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Virginia Politics
Posted at 05:00 AM ET, 06/28/2012

McDonnell signs tuition tax credit bills at ceremony

Glenn Booker was homeless as a child, but a pastor took him in and gave him not just a home, but a good education at a private religious school. He heads off to Old Dominion University in the fall.

State Sen. William Stanley (R-Franklin) laughs during testimony on a bill at the Capitol in January. (Steve Helber - AP)
The 18-year-old Richmond resident got the honor of introducing Gov. Robert F. McDonnell (R) Wednesday at a ceremonial bill-signing for legislation intended to make it easier for more underprivileged children to attend private and parochial schools.

At Richmond’s Elijah House Academy, where Booker finished second in his class, McDonnell signed two bills creating tax credits for individuals and businesses that donate private- and parochial-school tuition money to disabled, poor and middle-class students.

The bills were hotly contested during the General Assembly session, with Republicans contending the tax credit would open doors for students and promote religious freedom, and Democrats saying it would undermine public education.

They were sponsored by Del. James P. Massie III (R-Henrico), Sen. William M. Stanley (R-Franklin) and Mark D. Obenshain (R-Harrisonburg).

Del. Chris Jones ( R-Suffolk) right, points to a state map as he explains his redistricting bill to members of the House of Delegates as Del. James P. Massie, III (R-Henrico)left, looks on. (BOB BROWN - AP)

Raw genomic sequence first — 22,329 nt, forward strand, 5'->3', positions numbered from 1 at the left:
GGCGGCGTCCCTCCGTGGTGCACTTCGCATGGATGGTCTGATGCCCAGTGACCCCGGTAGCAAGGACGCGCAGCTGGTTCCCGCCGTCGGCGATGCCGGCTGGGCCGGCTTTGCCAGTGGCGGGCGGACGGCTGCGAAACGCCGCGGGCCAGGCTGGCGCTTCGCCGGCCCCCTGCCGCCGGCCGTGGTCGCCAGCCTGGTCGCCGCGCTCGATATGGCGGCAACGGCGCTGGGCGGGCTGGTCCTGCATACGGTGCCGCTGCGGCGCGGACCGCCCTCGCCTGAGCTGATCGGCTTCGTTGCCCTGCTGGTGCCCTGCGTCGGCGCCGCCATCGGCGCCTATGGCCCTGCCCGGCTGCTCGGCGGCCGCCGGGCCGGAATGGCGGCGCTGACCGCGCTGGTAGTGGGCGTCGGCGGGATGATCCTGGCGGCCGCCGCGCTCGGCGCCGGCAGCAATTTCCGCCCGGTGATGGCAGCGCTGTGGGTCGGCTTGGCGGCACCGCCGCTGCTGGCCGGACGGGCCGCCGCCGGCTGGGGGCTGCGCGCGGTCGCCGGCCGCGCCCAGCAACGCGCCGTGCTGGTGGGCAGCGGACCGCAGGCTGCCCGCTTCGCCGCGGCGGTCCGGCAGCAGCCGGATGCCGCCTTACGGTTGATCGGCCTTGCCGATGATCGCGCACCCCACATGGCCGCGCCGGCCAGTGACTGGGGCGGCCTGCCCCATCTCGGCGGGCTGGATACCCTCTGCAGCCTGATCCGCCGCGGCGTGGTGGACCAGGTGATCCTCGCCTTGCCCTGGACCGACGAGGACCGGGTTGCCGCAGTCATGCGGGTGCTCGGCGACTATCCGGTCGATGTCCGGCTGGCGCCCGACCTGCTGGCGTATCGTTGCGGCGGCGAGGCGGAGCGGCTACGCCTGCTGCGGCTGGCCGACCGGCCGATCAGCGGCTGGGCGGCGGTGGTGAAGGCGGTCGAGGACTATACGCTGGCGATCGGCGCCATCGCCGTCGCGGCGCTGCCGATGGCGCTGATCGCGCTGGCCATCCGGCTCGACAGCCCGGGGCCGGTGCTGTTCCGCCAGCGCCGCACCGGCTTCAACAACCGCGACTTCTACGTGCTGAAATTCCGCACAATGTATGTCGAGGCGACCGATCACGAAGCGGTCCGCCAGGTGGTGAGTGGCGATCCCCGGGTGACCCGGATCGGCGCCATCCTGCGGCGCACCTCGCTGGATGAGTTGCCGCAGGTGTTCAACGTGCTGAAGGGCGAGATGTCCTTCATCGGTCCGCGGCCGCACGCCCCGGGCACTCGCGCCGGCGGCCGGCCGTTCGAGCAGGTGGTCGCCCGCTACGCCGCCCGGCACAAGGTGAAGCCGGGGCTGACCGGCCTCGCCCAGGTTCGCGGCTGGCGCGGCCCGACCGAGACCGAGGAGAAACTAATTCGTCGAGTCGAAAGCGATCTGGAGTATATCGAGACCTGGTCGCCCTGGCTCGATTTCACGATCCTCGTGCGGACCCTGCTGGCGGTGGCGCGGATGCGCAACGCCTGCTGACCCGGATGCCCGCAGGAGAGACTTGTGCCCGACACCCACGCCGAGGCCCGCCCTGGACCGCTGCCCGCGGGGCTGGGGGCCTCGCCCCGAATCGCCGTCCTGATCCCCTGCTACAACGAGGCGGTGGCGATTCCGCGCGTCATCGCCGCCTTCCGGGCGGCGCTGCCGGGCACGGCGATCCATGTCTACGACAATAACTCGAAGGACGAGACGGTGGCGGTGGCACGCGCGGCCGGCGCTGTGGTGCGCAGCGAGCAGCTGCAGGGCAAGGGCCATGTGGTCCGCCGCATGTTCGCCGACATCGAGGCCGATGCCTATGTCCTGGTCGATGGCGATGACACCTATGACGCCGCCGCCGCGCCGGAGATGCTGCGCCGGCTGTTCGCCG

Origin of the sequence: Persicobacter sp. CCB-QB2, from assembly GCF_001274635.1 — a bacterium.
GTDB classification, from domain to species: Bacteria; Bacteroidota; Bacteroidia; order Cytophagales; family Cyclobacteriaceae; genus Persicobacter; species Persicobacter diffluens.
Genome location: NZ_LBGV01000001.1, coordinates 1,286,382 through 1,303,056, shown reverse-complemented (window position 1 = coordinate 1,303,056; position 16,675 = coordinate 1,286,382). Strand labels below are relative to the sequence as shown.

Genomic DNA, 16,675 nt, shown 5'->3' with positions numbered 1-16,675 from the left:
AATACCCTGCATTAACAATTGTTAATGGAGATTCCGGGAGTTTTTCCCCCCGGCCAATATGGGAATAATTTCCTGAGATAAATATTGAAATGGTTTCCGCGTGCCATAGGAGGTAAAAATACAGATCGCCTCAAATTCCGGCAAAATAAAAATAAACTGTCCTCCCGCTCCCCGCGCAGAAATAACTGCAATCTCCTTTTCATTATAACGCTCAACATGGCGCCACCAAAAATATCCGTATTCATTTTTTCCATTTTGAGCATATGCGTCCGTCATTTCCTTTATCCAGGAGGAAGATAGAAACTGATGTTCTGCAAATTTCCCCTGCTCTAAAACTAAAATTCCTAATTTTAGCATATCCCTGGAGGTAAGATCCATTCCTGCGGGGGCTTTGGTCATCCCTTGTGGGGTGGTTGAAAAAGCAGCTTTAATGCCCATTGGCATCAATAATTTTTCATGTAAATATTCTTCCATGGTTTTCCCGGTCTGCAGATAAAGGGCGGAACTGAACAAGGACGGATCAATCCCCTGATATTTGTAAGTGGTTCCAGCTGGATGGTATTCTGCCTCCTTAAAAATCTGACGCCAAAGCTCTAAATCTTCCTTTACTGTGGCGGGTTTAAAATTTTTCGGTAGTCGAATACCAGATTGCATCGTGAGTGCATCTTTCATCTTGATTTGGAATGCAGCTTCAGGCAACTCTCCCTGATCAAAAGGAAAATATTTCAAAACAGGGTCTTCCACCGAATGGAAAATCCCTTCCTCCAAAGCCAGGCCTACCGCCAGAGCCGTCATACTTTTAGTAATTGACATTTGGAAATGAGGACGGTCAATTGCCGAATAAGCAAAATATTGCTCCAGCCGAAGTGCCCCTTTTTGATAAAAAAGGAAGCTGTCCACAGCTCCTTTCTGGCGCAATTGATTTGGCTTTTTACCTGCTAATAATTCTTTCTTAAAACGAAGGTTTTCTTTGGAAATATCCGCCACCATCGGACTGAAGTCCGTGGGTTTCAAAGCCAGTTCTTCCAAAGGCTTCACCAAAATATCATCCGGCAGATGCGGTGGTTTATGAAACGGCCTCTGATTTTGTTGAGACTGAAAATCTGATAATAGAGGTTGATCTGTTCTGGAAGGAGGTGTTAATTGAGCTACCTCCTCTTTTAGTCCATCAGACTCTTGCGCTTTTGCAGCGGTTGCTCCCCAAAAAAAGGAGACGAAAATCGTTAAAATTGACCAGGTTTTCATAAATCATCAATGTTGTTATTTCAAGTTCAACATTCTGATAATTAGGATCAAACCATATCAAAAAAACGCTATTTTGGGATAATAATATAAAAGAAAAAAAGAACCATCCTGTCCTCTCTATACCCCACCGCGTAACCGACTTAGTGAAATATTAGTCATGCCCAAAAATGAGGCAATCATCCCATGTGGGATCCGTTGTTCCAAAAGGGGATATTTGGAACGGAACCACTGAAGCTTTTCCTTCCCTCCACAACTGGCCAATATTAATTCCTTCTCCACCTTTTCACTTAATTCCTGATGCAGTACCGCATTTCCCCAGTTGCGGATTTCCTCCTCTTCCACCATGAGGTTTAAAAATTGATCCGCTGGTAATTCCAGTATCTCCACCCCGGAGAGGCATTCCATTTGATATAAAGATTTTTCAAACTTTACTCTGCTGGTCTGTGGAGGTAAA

The fight goes back at least two decades. McDonnell said that as a freshman delegate in 1992, he put in a bill calling for a study of tuition tax credits. It was promptly shot down.

But this year, the Family Foundation and other conservative supporters found new allies. Among them was Lois Bias, principal of Precious Blessings Academy in Richmond, a lifelong Democrat who spoke passionately for the legislation.

“This year I became a firm Republican,” Bias said.

After McDonnell presented the pen he’d used to sign Stanley’s bill to him, the senator turned around and gave it to Bias.

The Virginia Constitution prohibits the General Assembly from appropriating funds to any non-public schools, private charities or churches.

But Virginia Attorney General Ken Cuccinelli II issued a legal opinion in May indicating that the tuition tax credit is constitutional. While the General Assembly is prohibited from appropriating money for private- or parochial-school tuition, it may provide tax credits for that purpose, Cuccinelli said.

By  |  05:00 AM ET, 06/28/2012

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